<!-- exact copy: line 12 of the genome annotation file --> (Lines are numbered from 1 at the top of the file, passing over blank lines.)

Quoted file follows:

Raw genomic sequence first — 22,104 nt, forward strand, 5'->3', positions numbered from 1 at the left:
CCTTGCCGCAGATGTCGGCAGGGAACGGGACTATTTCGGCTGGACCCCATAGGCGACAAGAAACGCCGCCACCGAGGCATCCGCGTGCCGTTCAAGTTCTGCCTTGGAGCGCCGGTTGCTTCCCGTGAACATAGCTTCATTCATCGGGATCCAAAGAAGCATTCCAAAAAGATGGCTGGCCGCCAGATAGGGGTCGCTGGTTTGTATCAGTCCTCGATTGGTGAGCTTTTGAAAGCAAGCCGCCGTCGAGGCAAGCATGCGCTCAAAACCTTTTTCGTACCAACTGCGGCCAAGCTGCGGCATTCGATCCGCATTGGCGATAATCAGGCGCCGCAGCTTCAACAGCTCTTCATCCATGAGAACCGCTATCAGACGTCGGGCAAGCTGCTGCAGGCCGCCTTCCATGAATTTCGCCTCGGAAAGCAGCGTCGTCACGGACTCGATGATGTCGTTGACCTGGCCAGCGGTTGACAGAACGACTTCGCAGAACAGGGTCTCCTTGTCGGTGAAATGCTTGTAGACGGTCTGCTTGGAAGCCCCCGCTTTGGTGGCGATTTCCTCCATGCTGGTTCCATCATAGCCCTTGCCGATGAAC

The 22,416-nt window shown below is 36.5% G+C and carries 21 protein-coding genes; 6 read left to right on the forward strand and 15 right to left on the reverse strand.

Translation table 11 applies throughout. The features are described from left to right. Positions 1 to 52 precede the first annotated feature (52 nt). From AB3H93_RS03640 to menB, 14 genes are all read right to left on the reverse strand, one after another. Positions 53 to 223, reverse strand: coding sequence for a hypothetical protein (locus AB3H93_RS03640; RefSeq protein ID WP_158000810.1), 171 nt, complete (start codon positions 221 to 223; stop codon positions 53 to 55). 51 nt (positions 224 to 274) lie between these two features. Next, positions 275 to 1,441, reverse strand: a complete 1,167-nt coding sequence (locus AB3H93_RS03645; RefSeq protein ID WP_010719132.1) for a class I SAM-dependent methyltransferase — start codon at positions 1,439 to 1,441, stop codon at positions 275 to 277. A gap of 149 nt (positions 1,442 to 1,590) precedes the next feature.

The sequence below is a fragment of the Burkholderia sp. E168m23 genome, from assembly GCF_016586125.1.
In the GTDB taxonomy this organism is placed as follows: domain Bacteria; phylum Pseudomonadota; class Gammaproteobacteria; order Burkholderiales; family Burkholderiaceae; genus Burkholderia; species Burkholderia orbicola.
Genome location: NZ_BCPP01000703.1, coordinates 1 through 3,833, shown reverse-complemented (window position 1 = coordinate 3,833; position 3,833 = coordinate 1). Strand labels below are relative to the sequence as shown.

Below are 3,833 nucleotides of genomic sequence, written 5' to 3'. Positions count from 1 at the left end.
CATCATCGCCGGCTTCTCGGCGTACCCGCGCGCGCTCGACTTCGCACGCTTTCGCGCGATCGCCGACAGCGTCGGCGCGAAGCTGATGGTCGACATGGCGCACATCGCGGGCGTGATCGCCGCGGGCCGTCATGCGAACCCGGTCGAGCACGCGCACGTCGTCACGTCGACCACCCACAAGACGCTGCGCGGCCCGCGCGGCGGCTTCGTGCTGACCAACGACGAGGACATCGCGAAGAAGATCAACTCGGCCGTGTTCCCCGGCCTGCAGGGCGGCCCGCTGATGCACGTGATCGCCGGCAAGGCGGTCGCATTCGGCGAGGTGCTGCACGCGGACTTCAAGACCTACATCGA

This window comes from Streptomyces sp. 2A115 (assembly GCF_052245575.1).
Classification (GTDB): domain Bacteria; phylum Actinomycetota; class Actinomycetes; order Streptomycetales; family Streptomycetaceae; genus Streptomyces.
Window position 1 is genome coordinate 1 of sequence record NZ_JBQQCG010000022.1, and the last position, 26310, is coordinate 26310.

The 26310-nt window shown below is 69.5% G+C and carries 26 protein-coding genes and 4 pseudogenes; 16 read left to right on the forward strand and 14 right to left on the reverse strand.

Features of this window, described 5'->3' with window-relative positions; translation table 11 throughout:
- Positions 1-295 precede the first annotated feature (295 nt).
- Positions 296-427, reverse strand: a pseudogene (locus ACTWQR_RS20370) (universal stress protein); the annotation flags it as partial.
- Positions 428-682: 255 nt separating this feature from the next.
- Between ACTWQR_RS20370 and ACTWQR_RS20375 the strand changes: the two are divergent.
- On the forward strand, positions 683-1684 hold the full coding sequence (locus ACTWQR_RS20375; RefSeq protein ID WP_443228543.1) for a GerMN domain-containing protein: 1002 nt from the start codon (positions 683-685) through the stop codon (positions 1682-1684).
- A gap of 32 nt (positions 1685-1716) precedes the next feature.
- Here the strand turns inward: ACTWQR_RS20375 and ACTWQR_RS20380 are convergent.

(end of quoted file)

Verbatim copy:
Window position 1 is genome coordinate 1 of sequence record NZ_JBQQCG010000022.1, and the last position, 26310, is coordinate 26310.